Note: The following doctrinal mastery activities could be done over the course of several class sessions or in a single class session.
Write the following statement on the board: Because of His Atonement, Jesus Christ can do more for us than forgive our sins.
Invite students to name additional blessings beyond forgiveness from our sins that we can receive because of the Savior’s Atonement. List students’ responses on the board.
Ask students to turn to doctrinal topic 3, “The Atonement of Jesus Christ,” in the Doctrinal Mastery Core Document. Invite several students to take turns reading the first five paragraphs aloud. Ask the class to follow along, looking for the blessings we can receive because of the Atonement of Jesus Christ.
Invite students to report what they discovered, and add any additional blessings not previously mentioned to the list on the board.
Direct students’ attention to the fourth paragraph, and invite them to highlight the following truth: As we come to Him in faith, the Savior will strengthen us to bear our burdens and accomplish tasks that we could not do on our own.
What types of burdens and challenges might we face in mortality that are not a result of our sins?
Invite students to ponder challenges they are facing. Encourage them to consider, as they continue to study about the Atonement of Jesus Christ, how they can receive strength from the Savior to help them with their challenges.
Divide students into pairs, and invite them to read together and mark the doctrinal mastery passage Matthew 11:28–30. Ask them to discuss the following questions:
How does this passage illustrate the doctrinal statement we identified earlier: As we come to Him in faith, the Savior will strengthen us to bear our burdens and accomplish tasks that we could not do on our own?
What does this passage teach about our responsibility?
What does it teach about what the Savior will do for us as we come unto Him?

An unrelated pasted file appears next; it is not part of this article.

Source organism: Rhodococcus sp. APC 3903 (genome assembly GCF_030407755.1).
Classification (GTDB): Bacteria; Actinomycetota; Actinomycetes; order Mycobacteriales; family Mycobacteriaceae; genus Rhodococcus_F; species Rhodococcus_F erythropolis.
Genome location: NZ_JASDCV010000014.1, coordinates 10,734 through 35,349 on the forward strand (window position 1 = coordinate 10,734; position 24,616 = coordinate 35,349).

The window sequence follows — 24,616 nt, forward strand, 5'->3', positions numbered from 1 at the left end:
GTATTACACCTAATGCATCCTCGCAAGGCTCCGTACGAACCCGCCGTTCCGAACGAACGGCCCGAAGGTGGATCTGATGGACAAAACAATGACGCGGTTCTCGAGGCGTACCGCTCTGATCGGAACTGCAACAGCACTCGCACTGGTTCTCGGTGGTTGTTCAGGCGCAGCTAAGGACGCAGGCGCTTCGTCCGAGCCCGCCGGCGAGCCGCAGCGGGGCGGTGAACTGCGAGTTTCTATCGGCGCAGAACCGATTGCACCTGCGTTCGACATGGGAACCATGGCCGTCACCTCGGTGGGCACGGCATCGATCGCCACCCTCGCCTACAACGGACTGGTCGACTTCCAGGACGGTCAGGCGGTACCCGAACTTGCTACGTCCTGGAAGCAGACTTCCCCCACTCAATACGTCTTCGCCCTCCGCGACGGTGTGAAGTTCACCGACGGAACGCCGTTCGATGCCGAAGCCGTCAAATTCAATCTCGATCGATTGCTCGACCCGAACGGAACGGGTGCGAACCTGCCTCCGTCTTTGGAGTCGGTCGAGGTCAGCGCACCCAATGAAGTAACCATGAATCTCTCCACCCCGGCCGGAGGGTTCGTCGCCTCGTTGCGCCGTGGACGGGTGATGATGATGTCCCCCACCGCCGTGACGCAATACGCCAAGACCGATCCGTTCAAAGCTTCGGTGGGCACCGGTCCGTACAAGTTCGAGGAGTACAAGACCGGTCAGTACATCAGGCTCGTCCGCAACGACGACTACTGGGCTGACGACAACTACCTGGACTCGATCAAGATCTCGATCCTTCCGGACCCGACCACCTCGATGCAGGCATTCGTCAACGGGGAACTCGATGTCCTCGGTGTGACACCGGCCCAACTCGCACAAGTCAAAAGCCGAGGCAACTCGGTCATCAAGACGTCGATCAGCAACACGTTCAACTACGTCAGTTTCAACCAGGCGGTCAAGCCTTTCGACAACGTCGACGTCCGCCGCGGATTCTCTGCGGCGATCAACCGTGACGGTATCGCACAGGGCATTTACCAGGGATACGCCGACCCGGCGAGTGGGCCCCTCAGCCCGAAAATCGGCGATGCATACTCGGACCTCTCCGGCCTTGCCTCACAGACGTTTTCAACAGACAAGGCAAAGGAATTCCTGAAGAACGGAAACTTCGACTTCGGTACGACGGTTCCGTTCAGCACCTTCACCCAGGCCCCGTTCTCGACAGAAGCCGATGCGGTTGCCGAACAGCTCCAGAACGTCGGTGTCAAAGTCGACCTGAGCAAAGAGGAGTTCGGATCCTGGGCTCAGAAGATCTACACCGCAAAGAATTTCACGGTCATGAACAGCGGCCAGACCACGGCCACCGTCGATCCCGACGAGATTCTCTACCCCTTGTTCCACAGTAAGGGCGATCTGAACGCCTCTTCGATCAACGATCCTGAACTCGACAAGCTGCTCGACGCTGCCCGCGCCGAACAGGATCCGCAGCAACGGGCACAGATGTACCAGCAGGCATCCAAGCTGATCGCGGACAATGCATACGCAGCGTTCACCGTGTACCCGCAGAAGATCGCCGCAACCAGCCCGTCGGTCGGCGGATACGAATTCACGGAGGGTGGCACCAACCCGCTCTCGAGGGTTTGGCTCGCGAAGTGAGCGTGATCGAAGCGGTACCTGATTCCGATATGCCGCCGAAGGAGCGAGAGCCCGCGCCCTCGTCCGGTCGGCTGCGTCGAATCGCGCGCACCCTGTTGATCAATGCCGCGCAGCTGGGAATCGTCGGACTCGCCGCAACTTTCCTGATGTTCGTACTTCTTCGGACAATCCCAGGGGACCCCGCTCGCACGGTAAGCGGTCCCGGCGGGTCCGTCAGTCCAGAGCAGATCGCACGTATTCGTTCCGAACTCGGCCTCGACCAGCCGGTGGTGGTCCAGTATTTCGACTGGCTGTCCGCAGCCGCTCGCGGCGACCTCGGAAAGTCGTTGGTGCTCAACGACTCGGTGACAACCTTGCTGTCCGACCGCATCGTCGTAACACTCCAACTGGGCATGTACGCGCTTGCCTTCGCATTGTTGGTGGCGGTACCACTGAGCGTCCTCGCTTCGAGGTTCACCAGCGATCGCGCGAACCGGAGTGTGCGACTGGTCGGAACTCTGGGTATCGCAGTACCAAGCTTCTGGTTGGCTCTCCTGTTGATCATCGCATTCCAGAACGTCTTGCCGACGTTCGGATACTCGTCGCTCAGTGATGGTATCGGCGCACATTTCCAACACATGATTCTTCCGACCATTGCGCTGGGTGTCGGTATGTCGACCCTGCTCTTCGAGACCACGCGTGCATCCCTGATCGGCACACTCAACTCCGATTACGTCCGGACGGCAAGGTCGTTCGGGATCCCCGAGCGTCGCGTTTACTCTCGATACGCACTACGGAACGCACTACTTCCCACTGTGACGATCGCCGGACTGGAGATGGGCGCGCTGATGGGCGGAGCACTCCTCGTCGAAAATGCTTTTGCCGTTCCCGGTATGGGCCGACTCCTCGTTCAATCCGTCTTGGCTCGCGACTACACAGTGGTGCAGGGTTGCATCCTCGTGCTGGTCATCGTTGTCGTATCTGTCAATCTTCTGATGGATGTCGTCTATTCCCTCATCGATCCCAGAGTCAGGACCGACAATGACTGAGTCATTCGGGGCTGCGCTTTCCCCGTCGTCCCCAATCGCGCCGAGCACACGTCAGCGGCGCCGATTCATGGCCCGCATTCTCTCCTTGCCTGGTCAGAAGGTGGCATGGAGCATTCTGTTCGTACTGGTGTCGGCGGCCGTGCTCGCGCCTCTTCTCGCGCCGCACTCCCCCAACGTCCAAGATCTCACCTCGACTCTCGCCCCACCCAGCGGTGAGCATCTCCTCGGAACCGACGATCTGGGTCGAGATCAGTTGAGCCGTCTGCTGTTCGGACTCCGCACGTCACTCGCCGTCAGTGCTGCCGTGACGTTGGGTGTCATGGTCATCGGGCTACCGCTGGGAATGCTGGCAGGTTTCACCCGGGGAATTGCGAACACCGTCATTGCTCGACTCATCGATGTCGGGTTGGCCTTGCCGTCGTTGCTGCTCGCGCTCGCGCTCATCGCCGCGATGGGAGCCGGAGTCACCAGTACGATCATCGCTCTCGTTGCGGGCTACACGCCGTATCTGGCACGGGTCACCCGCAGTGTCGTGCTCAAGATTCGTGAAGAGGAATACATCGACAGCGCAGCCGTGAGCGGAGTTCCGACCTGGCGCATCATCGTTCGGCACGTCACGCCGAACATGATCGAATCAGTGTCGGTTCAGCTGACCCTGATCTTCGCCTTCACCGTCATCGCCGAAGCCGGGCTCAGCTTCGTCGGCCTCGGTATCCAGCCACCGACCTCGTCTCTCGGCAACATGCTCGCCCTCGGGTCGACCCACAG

Display or provide copies of the following statements by Elders David A. Bednar and Dallin H. Oaks of the Quorum of the Twelve Apostles. Explain that both of these Apostles’ statements help us further understand the doctrinal mastery topic of the Atonement of Jesus Christ, and specifically the doctrine that as we come to Him in faith, the Savior will strengthen us to bear our burdens and accomplish tasks that we could not do on our own. Invite two students to each read one of the statements aloud. Ask the class to follow along, looking for insights into how the Savior can strengthen us to bear our burdens.
“There is no physical pain, no spiritual wound, no anguish of soul or heartache, no infirmity or weakness you or I ever confront in mortality that the Savior did not experience first. In a moment of weakness we may cry out, ‘No one knows what it is like. No one understands.’ But the Son of God perfectly knows and understands, for He has felt and borne our individual burdens. And because of His infinite and eternal sacrifice (see Alma 34:14), He has perfect empathy and can extend to us His arm of mercy. He can reach out, touch, succor, heal, and strengthen us to be more than we could ever be and help us to do that which we could never do relying only upon our own power” (David A. Bednar, “Bear Up Their Burdens with Ease,” Ensign or Liahona, May 2014, 90).
“The Atonement also gives us the strength to endure ‘pains and afflictions and temptations of every kind,’ because our Savior also took upon Him ‘the pains and the sicknesses of his people’ (Alma 7:11). Brothers and sisters, if your faith and prayers and the power of the priesthood do not heal you from an affliction, the power of the Atonement will surely give you the strength to bear the burden” (Dallin H. Oaks, “He Heals the Heavy Laden,” Ensign or Liahona, Nov. 2006, 9).
Invite several students to share a phrase or insight that stood out to them and how it adds to their understanding of the blessings available to us through the Atonement of Jesus Christ.
How have you or someone you know been blessed with this kind of help and strength from the Savior?